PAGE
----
Dear President Obama,
Five years ago, in the days leading up to your first inauguration on January 20, 2009, Israel was waging a horrendous bloodbath in the Gaza Strip. The bombardment, Operation Cast Lead, began on December 27, 2008 and ended just 2 days before you took the oath of office. In those 23 days, Israel indiscriminately slaughtered some 1,400 Palestinian men, women and children, the great majority of whom were innocent civilians.
This massacre was cynically timed with your inauguration in mind; Israeli officials knew they could count on President Bush to do their bidding, but they weren’t sure how you might respond. Israel began and ended the military operation on its own terms, according to its own agenda, callously dismissing overtures of peace from its neighbors. (Meshal offers 10-year truce for Palestinian state on ’67 borders)
Only 6 weeks earlier, Hamas leader Ismail Haniyeh, had informed a delegation of European parliamentarians who had traveled to Gaza in early December 2008 that
“the Hamas government had agreed to accept a Palestinian state that followed the 1967 borders and to offer Israel a long-term hudna, or truce, if Israel recognized the Palestinians’ national rights.”
Israel rejected Haniyeh’s offer; it had other plans.
The Goldstone fact-finding mission from the United Nations provides the most authoritative compilation and review of the events and actions that took place during Operation Cast Lead. I hope you will read it. I urge you to read it.
Listening to your first inaugural speech again tonight, I clearly heard you say the following at 15:00:
“To the Muslim World, we seek a new way forward based on mutual interests and mutual respect.”
Six months later you traveled to Cairo and your speech at Cairo University was so hopeful to many people in the world, including me.
“I am convinced that in order to move forward, we must say openly to each other the things we hold in our hearts and that too often are said only behind closed doors. There must be a sustained effort to listen to each other; to learn from each other; to respect one another; and to seek common ground.”
That speech still gives me chills but your actions since have not inspired confidence. Are you still looking for a way forward or have you decided to tread the same old path of your predecessors?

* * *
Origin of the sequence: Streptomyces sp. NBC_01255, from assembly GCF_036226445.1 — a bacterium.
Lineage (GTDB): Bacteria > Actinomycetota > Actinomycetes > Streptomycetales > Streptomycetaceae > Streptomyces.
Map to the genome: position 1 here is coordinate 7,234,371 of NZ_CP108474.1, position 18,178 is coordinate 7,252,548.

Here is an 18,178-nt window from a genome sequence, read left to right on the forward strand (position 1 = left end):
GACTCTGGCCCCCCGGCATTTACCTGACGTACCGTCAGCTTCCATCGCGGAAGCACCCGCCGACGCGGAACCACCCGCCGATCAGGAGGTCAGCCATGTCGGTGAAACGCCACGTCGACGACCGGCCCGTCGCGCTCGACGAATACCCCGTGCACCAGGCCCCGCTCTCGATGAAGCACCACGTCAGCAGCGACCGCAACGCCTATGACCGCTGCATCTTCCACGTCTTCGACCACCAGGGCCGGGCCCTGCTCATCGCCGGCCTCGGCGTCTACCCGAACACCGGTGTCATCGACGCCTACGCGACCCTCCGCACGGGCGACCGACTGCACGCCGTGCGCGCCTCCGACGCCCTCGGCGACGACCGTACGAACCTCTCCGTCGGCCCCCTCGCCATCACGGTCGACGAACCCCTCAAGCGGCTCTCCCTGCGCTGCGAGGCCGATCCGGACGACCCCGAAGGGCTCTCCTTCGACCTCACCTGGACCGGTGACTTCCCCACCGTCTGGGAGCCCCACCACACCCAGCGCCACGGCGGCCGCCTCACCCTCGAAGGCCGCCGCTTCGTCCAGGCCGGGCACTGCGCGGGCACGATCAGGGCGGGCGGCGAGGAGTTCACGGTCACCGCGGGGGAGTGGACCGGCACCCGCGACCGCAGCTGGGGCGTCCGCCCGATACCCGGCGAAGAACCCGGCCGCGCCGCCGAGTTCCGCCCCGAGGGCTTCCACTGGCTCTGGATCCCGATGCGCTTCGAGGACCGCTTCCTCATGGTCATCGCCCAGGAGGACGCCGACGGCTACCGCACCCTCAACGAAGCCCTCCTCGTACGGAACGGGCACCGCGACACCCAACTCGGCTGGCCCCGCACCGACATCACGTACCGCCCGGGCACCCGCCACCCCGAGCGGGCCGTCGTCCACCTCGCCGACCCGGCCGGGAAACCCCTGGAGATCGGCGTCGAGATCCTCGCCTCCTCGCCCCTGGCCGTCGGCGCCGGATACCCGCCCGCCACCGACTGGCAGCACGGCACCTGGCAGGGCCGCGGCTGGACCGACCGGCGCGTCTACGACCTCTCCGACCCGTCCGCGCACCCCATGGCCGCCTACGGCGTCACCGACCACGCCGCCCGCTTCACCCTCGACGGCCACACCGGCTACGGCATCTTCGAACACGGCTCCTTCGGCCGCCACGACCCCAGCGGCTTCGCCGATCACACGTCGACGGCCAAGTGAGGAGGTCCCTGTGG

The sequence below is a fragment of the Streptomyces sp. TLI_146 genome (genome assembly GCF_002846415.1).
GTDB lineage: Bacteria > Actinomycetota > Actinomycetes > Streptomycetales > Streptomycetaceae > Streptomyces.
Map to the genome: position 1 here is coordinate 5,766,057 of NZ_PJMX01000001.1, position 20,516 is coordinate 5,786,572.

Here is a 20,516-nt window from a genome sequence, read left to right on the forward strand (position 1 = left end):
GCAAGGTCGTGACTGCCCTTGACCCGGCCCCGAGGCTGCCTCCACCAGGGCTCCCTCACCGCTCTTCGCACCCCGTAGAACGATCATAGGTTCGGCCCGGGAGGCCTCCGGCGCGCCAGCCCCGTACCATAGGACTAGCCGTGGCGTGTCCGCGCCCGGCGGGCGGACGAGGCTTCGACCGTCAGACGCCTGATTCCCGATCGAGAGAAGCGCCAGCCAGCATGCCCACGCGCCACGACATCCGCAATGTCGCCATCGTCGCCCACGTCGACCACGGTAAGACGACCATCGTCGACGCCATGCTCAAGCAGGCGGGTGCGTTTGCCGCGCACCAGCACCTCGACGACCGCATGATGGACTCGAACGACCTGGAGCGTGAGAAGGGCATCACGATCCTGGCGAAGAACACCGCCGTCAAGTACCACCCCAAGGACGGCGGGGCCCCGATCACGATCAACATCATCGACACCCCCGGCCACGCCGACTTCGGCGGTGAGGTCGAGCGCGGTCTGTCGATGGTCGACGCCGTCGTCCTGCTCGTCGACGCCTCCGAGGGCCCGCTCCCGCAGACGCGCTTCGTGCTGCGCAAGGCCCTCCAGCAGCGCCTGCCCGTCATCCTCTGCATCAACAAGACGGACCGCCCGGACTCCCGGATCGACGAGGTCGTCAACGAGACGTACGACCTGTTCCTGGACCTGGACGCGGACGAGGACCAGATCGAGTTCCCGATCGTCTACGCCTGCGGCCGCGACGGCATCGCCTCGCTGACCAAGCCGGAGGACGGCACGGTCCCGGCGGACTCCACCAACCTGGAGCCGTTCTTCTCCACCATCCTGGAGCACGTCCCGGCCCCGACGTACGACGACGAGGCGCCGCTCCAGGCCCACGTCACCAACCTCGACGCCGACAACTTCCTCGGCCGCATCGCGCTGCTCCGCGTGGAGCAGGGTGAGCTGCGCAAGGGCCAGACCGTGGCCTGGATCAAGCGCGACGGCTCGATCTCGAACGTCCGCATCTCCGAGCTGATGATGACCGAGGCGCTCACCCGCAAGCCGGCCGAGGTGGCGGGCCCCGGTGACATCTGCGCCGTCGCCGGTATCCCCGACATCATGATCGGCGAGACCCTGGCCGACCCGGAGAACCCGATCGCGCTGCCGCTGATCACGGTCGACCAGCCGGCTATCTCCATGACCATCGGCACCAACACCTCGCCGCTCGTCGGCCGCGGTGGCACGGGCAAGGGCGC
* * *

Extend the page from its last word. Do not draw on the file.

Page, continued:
I think you know the path forward but perhaps your advisers have counseled you against it. What role has AIPAC (the Israeli lobby) played in muting your desire to build bridges with Palestine? Does the military industrial complex have any sway?
Your vetoes at the UN Security Council shield Israel from any accountability. The predictable “Israel has a right to defend herself” message coming from you in November 2012 while Israel’s drones and F-16s were again targeting Palestinians in the Gaza Strip, made my stomach churn.
The decision to send Secretary of State Kerry to wrestle with Netanyahu and Abbas might have been made with good intentions, but the current peace talks are fatally flawed. I wrote to Kerry about that in April and expressed more concerns in August.
Here’s my suggestion, short and sweet with no guarantee of success, but it can’t hurt.
TALK WITH HAMAS.
Forget for a moment that Hamas is designated an FTO (foreign terrorist organization). Recall that Nelson Mandela was also designated a terrorist. . . until he wasn’t. The U.S. is good at labeling people and groups, but not so good at engaging in simple conversations.
No agenda is needed. I’m sure your secret service can manage security issues. Just listen to Haniyeh, don’t try to persuade him to do anything. At the end of the talk, you may be convinced that he’s a terrorist and the U.S. should continue to support Israel’s blockade of 1.7 million people in the Gaza Strip.
Or you might not.
You might see a man who is struggling under tremendous challenges and obstacles (aka blockade) to govern his people. You might learn about some of his attempts to reconcile with Abbas. You might hear some of his ideas for ending the Occupation.
If he’s full of BS, you’ll know it soon enough. If Haniyeh genuinely wants peace, you’ll know that too.
The U.S. cannot be an honest and neutral peace broker in the Middle East if we’re seen sucking up to Israel 24/7. A lasting peace will never be achieved by ignoring a leader democratically elected in free and fair elections.
You have nothing to lose — no third term to worry about, nothing to prove to anyone. Despite the horror stories that your political advisers might be sharing, the path forward with the Muslim world involves sitting down with Haniyeh.
You can do it, I know you can!
Lora A. Lucero